In sports, when people talk about the end of an era, that word, era, is usually misused.
An era is a period of time considered as being of a distinctive character.
Saturday marked the End of an Era, finally getting the use of that three-letter word correct.
After 39 years in the Aggie football program, Bob Biggs has stepped aside as head coach. He will be forever remembered as the first of a storied trail of quarterbacks from the former Division II university.
He was loved by players as an assistant coach (having helped legendary mentor Jim Sochor build The Aggie Way). He continued with Sochor’s replacement Bob Foster and, for the past 20 seasons, ran the program himself.
All that ended at 6:51 p.m. Saturday with a thrilling 34-27 victory over arch-rival Sacramento State.
While players, former colleagues and friends have weighed in all season long on what Biggs has meant to them, recalling special moments and wishing the 61-year-old good luck, the “next step” — as Biggs calls it — will head off into lots of directions.
“I’ve been so routine-oriented throughout my coaching career that I’ve never had time for myself,” the former Vacaville High four-sport standout told The Enterprise. “So I’m looking forward to the next chapter, thinking to myself ‘Gosh, I don’t have anything pending today — go to the beach or take a hike or go play some golf.’ Never really had time like that.”
Most perceive Biggs’ retirement as a loss for the Aggie program. However, the big winner in all of this is his wife Diane.
“It will be like getting married for the first time,” she said, laughing. “I’m going to learn all about him.”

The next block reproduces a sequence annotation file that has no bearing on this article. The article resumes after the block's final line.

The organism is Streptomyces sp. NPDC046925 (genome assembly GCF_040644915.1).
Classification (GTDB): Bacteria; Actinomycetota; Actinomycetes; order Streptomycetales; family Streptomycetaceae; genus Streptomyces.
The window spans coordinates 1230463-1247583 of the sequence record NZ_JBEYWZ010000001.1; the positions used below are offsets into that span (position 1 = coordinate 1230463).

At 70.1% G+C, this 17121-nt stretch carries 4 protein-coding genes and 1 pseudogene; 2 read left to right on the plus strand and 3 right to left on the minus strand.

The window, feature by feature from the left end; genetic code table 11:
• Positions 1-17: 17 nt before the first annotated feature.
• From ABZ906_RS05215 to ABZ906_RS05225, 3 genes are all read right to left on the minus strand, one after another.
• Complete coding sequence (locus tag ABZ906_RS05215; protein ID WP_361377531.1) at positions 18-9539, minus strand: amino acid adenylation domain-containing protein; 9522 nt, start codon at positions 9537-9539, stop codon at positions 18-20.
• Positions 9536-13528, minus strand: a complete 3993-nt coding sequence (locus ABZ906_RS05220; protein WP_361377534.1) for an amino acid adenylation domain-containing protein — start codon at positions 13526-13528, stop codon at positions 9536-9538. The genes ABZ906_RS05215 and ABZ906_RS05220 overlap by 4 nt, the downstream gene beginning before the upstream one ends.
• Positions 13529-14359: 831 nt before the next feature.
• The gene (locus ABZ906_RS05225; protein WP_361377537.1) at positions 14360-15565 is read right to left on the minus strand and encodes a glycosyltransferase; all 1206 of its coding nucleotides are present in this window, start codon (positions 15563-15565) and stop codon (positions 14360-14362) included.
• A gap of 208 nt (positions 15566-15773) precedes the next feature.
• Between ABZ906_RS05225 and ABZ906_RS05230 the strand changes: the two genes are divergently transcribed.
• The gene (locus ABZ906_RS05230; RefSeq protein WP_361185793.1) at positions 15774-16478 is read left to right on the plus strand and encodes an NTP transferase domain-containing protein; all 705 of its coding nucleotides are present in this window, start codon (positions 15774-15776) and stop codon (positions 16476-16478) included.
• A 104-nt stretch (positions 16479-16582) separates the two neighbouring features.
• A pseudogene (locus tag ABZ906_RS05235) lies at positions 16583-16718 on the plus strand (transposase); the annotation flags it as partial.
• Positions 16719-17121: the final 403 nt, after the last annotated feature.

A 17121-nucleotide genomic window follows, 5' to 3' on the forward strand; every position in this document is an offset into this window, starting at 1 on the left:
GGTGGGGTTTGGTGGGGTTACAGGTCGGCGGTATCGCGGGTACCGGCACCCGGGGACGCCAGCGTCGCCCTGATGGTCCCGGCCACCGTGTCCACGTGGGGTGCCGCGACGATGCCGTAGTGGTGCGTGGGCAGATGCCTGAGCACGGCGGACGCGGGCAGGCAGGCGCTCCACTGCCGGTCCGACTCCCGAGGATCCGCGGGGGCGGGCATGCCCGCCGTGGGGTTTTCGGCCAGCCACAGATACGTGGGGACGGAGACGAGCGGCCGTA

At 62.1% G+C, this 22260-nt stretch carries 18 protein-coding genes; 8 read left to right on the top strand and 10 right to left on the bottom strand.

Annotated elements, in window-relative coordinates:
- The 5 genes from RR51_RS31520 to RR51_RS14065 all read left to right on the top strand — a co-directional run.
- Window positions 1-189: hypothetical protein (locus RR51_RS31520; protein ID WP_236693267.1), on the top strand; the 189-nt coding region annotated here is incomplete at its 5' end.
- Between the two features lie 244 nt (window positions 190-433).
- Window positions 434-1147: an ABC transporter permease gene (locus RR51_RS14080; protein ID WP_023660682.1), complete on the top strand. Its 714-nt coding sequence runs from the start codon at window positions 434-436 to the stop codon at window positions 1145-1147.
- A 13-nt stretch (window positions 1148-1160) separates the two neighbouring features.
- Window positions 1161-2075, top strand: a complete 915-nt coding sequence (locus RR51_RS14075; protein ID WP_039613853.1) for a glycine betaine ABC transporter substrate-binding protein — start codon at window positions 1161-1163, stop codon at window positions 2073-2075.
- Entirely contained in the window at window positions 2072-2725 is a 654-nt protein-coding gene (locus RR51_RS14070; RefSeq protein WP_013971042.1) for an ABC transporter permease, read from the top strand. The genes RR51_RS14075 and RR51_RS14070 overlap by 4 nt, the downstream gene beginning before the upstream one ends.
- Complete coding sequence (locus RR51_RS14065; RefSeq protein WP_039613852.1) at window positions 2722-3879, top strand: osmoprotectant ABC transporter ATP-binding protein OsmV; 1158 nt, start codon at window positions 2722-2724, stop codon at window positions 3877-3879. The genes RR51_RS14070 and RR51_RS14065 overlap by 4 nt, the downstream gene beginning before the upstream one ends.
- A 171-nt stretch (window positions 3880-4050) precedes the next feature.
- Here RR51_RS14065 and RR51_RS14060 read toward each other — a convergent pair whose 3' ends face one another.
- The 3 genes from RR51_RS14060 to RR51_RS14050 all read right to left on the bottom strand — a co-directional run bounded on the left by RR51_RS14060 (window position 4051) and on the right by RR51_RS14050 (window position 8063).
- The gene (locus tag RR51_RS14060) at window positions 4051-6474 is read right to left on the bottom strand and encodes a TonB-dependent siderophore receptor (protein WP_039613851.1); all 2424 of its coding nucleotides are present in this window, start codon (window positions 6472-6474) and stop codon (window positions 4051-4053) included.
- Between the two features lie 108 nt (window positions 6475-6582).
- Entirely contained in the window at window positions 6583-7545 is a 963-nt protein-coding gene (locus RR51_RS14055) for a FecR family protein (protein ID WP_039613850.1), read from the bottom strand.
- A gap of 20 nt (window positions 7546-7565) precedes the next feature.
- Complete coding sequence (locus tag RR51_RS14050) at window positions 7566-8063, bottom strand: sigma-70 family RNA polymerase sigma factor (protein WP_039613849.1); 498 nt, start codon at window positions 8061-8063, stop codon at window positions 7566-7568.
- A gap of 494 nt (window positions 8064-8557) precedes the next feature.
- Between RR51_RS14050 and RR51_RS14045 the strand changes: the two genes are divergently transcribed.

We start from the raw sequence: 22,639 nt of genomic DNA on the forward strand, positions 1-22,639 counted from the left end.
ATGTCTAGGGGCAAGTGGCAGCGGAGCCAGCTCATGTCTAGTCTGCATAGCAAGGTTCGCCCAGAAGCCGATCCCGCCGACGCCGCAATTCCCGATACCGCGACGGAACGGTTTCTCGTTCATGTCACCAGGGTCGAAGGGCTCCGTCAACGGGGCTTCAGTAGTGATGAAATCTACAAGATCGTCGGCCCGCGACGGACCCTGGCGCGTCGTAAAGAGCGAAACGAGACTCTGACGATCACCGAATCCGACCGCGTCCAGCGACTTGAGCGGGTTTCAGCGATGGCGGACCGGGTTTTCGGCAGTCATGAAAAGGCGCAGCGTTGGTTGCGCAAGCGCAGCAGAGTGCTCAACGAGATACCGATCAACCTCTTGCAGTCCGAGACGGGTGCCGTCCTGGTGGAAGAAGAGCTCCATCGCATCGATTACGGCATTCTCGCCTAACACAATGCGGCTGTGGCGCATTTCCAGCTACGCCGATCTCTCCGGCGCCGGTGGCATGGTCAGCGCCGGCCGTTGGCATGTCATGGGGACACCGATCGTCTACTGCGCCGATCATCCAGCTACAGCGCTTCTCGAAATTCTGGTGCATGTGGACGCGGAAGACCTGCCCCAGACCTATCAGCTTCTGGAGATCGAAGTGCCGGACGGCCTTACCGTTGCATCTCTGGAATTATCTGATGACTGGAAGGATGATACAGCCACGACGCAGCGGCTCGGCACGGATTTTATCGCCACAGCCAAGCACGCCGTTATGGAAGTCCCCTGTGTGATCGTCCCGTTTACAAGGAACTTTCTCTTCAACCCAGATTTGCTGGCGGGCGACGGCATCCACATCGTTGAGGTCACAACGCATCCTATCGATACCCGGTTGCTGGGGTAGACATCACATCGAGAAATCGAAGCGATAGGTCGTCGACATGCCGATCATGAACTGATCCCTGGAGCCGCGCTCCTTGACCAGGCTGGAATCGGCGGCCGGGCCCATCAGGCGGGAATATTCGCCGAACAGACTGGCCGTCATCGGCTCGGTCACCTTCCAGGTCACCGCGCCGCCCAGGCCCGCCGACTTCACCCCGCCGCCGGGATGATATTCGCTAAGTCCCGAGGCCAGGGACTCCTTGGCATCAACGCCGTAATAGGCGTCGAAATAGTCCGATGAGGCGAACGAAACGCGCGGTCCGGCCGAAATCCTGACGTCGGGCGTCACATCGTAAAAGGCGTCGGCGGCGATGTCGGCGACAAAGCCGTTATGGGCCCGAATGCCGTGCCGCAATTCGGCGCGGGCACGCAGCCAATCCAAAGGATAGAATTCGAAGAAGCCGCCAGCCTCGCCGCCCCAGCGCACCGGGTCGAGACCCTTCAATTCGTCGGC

Diane and Bob have two grown sons, Ryan and Kyle, and everyone is eager to get reacquainted.
Biggs says he has an old acoustic guitar that he’s yet to master. Lessons are on the agenda. Learning Spanish is something he wants to pursue — and he’ll get plenty of practice next summer when he, Diane and friends head to Peru.
But first, there’s transition: going from 16-hour days to sleeping till 10, if he chooses. And maybe there’s work to be done around the homestead.
Does Diane have the traditional honey-do list ready to hand to her husband?
“Oh, no!” Biggs’ wife says, again with a chuckle. “He couldn’t fix a thing, if his life depended on it.”
Well, that’s not exactly true …
Biggs’ mental tools worked well at UCD. He leaves football after going 144-85-1 as head coach. Biggs ushered the Aggies into Division I play and the competitive Big Sky Conference.
He’s mentored hundreds of student-athletes, young men who learned life through football and Biggs’ influence.
That personal touch is what Biggs will miss most.
“The relationships are so important. I’ll miss that,” Biggs says. “The people, the coaches, the players. Seeing how their lives develop from the time they’re freshmen through their senior years and beyond.”
On Saturday, standing on Jim Sochor Field in a drizzle that accompanied the event-filled fourth quarter of UCD’s season finale, Biggs fought back the tears …